Mathematical models are powerful tools for the design of gene circuits in synthetic biology. Models can predict circuit behavior and guide the selection of suitable circuit components and implementations. The increasing complexity synthetic circuits typically requires model approximations that are amenable for analysis and parameter estimation. However, these simpler models may not reflect the actual behavior of a synthetic circuit once implemented in a host of interest. The experimental implementation of a circuit may show dynamics that cannot be accounted by simplified models. Potential sources for unexpected circuit behavior are host-circuit interactions through competition for shared cellular resources. The allocation of cellular resources to circuit expression inevitably reduces those resources available to other cellular functions such as growth and biosynthesis. Yet the balance between circuit function and host physiology is often overlooked at the design stage. Here we integrate a model of a synthetic circuit, the incoherent feedforward loop, with a mechanistic model for cell growth. We show how the integrated model explains measured circuit responses that the circuit-only model was unable to predict. Our results provide evidence that anomalous circuit dynamics can be traced back to host-circuit interactions.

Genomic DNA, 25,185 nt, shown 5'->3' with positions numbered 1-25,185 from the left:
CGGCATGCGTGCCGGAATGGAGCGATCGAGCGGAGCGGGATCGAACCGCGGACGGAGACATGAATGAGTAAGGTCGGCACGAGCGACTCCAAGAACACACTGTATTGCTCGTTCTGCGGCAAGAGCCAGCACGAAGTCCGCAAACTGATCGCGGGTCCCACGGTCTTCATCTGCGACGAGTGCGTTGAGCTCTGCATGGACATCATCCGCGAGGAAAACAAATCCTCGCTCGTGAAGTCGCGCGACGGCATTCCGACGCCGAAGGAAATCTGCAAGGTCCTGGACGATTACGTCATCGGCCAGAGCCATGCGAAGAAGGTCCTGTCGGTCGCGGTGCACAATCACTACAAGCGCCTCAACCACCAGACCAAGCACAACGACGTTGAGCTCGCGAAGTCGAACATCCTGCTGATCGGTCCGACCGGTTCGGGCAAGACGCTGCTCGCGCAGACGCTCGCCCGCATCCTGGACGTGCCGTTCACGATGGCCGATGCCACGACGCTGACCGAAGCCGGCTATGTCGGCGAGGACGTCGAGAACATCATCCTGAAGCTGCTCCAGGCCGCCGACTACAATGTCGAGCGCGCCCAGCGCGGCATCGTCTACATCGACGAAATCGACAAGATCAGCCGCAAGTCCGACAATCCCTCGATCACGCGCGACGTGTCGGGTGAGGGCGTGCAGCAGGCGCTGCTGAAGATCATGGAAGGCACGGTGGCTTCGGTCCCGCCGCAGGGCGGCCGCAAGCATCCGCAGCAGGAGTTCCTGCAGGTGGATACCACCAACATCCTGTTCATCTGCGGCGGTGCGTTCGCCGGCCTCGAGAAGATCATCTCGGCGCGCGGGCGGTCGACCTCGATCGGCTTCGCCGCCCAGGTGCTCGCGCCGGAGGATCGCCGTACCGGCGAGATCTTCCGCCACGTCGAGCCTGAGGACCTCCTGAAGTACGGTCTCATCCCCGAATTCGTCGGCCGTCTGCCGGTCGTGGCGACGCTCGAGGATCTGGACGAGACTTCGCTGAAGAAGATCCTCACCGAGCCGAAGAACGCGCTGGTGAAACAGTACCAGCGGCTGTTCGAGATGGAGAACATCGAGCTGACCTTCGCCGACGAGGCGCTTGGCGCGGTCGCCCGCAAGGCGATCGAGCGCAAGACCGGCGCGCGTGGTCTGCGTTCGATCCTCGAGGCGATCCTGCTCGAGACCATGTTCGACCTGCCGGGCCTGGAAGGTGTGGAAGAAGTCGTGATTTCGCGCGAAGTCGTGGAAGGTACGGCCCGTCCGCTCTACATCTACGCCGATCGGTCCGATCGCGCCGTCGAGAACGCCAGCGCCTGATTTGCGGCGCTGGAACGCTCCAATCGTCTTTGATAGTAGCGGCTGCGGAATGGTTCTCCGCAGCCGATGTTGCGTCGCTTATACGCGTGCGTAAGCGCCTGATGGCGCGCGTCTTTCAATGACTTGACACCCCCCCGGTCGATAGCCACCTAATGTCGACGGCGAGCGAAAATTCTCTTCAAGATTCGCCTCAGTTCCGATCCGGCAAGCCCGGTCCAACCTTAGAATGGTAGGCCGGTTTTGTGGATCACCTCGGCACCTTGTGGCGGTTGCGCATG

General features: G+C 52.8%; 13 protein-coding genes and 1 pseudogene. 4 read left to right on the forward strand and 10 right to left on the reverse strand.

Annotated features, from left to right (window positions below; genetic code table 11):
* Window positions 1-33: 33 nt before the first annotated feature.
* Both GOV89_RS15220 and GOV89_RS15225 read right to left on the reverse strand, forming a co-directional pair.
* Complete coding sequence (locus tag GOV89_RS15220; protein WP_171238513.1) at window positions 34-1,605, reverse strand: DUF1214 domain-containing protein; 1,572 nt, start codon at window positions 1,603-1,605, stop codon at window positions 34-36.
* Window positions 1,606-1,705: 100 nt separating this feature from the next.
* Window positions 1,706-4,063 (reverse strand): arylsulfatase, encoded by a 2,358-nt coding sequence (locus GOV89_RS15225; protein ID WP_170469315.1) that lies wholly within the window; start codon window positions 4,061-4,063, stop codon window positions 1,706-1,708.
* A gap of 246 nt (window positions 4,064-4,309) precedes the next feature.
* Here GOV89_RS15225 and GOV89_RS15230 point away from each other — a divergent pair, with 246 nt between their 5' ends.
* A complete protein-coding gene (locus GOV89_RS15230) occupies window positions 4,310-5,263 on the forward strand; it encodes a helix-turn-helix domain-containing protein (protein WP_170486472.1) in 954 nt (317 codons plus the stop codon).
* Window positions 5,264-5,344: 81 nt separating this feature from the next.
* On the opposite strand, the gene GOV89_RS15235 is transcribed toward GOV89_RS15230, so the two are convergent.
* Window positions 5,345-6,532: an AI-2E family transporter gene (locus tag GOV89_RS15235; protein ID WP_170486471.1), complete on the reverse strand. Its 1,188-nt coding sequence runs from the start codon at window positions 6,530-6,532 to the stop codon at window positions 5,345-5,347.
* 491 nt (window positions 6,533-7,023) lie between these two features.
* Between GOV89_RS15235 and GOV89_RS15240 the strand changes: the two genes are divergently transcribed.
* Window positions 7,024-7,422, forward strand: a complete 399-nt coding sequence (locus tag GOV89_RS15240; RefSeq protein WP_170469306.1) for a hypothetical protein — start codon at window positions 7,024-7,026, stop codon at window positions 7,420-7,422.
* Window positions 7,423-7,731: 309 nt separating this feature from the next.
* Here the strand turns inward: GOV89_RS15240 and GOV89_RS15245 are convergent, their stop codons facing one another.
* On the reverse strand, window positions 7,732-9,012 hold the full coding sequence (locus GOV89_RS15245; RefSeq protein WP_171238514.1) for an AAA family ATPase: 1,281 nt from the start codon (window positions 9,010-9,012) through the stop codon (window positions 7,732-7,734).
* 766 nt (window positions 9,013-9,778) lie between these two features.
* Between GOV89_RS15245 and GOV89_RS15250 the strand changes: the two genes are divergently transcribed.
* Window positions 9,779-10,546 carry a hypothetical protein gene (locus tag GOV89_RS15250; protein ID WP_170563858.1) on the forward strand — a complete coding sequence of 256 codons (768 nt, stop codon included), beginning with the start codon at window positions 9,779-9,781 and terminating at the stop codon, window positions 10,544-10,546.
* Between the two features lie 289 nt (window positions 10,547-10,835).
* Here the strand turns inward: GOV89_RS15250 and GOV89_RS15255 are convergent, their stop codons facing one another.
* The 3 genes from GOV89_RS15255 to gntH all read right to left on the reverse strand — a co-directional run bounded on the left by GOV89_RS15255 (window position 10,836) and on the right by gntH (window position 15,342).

|Pages (from-to)||86 - 89|
|Number of pages||4|
|Early online date||24 Sep 2018|
|Publication status||Published - 2018|
|Event||7th Conference on Foundation of Systems Biology in Engineering - Chicago, United States|
Duration: 5 Aug 2018 → 8 Aug 2018
- Synthetic biology, gene circuits, metabolic burden, host-circuit interactions, parameter identification